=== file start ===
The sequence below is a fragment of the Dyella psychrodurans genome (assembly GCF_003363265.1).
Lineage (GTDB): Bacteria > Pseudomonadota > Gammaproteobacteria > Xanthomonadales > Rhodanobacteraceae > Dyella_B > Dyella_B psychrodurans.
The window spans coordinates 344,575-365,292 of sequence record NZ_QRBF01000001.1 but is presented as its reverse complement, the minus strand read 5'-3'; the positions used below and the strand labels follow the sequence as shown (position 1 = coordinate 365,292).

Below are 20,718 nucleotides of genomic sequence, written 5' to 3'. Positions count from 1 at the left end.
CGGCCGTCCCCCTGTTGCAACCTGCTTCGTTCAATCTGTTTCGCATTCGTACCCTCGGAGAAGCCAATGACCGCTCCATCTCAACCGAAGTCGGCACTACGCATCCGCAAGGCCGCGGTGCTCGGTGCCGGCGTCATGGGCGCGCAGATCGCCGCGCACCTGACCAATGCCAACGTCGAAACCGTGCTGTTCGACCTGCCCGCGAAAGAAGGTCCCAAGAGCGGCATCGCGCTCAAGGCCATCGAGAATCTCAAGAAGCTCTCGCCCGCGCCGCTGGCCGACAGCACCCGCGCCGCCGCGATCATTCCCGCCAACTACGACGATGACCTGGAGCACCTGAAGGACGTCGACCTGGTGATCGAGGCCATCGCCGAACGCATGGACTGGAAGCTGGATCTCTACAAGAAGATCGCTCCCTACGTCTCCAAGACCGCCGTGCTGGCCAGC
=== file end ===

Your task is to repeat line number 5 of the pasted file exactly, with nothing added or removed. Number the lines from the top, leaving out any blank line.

CGGCCGTCCCCCTGTTGCAACCTGCTTCGTTCAATCTGTTTCGCATTCGTACCCTCGGAGAAGCCAATGACCGCTCCATCTCAACCGAAGTCGGCACTACGCATCCGCAAGGCCGCGGTGCTCGGTGCCGGCGTCATGGGCGCGCAGATCGCCGCGCACCTGACCAATGCCAACGTCGAAACCGTGCTGTTCGACCTGCCCGCGAAAGAAGGTCCCAAGAGCGGCATCGCGCTCAAGGCCATCGAGAATCTCAAGAAGCTCTCGCCCGCGCCGCTGGCCGACAGCACCCGCGCCGCCGCGATCATTCCCGCCAACTACGACGATGACCTGGAGCACCTGAAGGACGTCGACCTGGTGATCGAGGCCATCGCCGAACGCATGGACTGGAAGCTGGATCTCTACAAGAAGATCGCTCCCTACGTCTCCAAGACCGCCGTGCTGGCCAGC